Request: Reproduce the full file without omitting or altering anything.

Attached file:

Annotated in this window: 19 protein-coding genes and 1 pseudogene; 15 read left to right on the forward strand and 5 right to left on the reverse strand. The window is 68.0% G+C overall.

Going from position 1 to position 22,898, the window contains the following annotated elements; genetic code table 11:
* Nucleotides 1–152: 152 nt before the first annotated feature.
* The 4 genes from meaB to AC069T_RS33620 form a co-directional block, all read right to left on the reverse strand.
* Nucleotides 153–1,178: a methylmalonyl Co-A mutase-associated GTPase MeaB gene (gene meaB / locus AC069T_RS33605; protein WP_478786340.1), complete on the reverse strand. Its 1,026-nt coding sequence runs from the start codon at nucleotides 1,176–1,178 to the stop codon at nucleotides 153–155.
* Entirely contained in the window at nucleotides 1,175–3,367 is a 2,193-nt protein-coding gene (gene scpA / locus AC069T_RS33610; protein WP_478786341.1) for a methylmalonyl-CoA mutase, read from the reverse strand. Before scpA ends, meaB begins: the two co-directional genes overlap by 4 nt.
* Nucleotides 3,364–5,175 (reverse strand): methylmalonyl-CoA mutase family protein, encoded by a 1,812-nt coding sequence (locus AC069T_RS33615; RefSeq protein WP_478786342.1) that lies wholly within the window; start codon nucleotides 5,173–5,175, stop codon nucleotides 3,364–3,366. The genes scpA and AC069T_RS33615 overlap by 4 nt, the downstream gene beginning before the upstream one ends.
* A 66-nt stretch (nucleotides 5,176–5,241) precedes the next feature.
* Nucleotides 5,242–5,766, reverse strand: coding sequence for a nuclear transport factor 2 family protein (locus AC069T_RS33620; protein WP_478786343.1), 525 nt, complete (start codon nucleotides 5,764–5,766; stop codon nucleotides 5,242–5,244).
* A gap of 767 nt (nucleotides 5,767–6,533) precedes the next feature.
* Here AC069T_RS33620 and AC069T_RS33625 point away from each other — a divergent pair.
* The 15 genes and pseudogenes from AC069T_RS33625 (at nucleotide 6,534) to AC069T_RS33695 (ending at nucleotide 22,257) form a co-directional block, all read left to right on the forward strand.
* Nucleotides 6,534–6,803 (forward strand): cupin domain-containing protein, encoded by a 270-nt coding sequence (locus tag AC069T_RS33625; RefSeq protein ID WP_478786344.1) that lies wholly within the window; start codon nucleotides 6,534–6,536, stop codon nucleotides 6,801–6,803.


Annotated in this window: 19 protein-coding genes and 1 pseudogene; 15 read left to right on the forward strand and 5 right to left on the reverse strand. The window is 68.0% G+C overall.

Going from position 1 to position 22,898, the window contains the following annotated elements; genetic code table 11:
* Nucleotides 1–152: 152 nt before the first annotated feature.
* The 4 genes from meaB to AC069T_RS33620 form a co-directional block, all read right to left on the reverse strand.
* Nucleotides 153–1,178: a methylmalonyl Co-A mutase-associated GTPase MeaB gene (gene meaB / locus AC069T_RS33605; protein WP_478786340.1), complete on the reverse strand. Its 1,026-nt coding sequence runs from the start codon at nucleotides 1,176–1,178 to the stop codon at nucleotides 153–155.
* Entirely contained in the window at nucleotides 1,175–3,367 is a 2,193-nt protein-coding gene (gene scpA / locus AC069T_RS33610; protein WP_478786341.1) for a methylmalonyl-CoA mutase, read from the reverse strand. Before scpA ends, meaB begins: the two co-directional genes overlap by 4 nt.
* Nucleotides 3,364–5,175 (reverse strand): methylmalonyl-CoA mutase family protein, encoded by a 1,812-nt coding sequence (locus AC069T_RS33615; RefSeq protein WP_478786342.1) that lies wholly within the window; start codon nucleotides 5,173–5,175, stop codon nucleotides 3,364–3,366. The genes scpA and AC069T_RS33615 overlap by 4 nt, the downstream gene beginning before the upstream one ends.
* A 66-nt stretch (nucleotides 5,176–5,241) precedes the next feature.
* Nucleotides 5,242–5,766, reverse strand: coding sequence for a nuclear transport factor 2 family protein (locus AC069T_RS33620; protein WP_478786343.1), 525 nt, complete (start codon nucleotides 5,764–5,766; stop codon nucleotides 5,242–5,244).
* A gap of 767 nt (nucleotides 5,767–6,533) precedes the next feature.
* Here AC069T_RS33620 and AC069T_RS33625 point away from each other — a divergent pair.
* The 15 genes and pseudogenes from AC069T_RS33625 (at nucleotide 6,534) to AC069T_RS33695 (ending at nucleotide 22,257) form a co-directional block, all read left to right on the forward strand.
* Nucleotides 6,534–6,803 (forward strand): cupin domain-containing protein, encoded by a 270-nt coding sequence (locus tag AC069T_RS33625; RefSeq protein ID WP_478786344.1) that lies wholly within the window; start codon nucleotides 6,534–6,536, stop codon nucleotides 6,801–6,803.